The UK faces legal action in the European Court of Justice if it fails to take tougher action to prevent dolphin deaths, an MEP has warned.
Conservationists blame dolphins deaths on fishing
Conservative Struan Stevenson spoke after 21 dolphins were washed up dead in the South West in less than a week.
Environmental groups believe most of the mammals were killed after getting entangled in fishing nets.
The European Commission (EC) last year warned the government about alleged infringement of the Habitats Directive.
Fisheries spokesman Struan Stevenson said the government now "almost certainly" faced referral to the European Court of Justice following the discovery of the dolphins and the death of a whale which swam up the Thames last week.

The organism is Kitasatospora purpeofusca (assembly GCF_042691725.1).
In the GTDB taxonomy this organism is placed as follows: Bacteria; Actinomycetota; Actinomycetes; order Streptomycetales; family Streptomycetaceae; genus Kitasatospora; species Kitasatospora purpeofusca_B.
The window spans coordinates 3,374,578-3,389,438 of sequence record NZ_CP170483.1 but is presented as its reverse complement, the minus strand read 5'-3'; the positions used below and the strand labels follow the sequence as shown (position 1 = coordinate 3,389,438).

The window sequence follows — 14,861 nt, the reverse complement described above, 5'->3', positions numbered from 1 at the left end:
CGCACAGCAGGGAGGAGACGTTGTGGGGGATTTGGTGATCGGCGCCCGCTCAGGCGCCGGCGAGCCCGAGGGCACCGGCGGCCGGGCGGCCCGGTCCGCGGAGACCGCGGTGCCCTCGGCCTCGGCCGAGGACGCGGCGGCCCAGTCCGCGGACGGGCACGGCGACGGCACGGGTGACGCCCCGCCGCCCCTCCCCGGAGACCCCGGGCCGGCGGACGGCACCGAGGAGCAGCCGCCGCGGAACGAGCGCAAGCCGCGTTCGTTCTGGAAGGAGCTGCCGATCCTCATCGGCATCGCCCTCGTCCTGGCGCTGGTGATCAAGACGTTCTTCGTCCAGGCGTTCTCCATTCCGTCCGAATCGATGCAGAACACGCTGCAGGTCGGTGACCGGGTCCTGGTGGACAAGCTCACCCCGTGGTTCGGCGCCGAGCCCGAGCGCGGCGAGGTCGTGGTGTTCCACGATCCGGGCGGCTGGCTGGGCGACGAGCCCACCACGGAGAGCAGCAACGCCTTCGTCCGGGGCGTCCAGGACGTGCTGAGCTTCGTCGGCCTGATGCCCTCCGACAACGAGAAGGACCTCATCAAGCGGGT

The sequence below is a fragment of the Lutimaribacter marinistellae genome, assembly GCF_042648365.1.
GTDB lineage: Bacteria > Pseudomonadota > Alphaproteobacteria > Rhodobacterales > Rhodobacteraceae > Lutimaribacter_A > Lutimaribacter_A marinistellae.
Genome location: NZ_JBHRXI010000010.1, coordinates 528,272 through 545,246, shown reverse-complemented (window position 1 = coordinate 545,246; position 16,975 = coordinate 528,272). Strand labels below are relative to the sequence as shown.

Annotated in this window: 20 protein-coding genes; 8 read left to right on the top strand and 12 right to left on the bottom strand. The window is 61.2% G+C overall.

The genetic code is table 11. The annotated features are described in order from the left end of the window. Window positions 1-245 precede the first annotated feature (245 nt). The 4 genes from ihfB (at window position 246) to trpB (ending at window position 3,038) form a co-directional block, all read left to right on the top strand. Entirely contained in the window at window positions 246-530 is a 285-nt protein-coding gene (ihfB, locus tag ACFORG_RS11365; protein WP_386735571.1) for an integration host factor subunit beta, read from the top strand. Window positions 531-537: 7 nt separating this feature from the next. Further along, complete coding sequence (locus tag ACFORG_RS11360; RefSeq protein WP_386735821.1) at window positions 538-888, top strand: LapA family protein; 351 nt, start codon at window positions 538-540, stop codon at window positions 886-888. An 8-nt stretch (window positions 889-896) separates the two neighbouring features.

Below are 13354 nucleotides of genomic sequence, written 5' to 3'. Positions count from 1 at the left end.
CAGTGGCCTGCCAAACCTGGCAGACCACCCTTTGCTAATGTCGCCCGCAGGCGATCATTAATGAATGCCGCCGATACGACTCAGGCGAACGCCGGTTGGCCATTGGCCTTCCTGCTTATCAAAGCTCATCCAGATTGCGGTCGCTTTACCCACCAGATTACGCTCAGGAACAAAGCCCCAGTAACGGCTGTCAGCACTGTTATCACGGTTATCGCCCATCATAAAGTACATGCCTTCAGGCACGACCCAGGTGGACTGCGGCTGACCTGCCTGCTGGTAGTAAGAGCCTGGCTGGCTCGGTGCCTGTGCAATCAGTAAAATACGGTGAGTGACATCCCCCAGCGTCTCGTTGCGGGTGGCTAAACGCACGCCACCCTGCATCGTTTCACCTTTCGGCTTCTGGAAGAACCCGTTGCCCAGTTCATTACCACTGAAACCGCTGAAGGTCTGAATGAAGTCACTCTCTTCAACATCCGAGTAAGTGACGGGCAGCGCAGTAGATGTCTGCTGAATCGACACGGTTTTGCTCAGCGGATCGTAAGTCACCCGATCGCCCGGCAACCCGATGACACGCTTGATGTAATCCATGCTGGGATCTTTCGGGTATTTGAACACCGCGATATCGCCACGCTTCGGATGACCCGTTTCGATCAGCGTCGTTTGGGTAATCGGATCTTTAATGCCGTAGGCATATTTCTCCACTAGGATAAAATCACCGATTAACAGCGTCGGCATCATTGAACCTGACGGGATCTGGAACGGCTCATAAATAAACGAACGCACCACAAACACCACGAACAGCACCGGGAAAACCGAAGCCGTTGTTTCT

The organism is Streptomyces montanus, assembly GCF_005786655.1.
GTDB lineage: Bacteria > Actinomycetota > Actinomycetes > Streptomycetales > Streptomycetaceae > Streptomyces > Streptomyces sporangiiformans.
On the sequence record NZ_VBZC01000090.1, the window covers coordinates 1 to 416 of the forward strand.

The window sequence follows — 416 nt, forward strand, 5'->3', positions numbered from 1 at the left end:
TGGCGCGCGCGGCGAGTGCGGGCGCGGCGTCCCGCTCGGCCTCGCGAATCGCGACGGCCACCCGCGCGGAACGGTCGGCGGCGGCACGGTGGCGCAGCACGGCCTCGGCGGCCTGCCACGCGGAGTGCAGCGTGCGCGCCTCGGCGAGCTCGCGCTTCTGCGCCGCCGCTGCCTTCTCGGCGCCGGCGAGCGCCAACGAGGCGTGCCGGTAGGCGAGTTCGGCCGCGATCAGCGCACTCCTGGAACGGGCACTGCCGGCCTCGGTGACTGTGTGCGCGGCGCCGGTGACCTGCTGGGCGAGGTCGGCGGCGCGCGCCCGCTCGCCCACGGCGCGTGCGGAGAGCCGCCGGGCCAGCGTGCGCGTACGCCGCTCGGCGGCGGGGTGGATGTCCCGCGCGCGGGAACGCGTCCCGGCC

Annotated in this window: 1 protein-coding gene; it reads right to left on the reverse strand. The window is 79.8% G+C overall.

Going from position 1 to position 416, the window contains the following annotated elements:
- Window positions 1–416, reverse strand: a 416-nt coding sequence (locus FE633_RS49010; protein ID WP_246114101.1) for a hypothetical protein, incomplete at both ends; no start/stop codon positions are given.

He said that a ban on pair trawling within 12 miles (19km) of the coast, introduced in 2004, did not go far enough.
Conservationists blame pair trawlers, which hang long nets between two boats, for many dolphin deaths.
Mr Stevenson called for a no-fishing conservation zone and "comprehensive surveillance" to protect dolphins.
He said: "The tragic death of this bottlenose whale, together with the ongoing massacre of dolphins in the English Channel and off the coast of South West England, will almost certainly lead to a referral to the European Court of Justice."
A spokeswoman for the Department of Environment, Food and Rural Affairs (Defra), said: "The UK is committed to protecting endangered species such as cetaceans.
"The UK has devoted a great deal of time and effort in tackling the problem of cetacean by-catch and preservation of endangered species such as the whale."
It declined to comment on EC action over alleged breaches of the Habitats Directive other than saying: "Infraction proceedings are sub-judice and confidential between the EC and member states."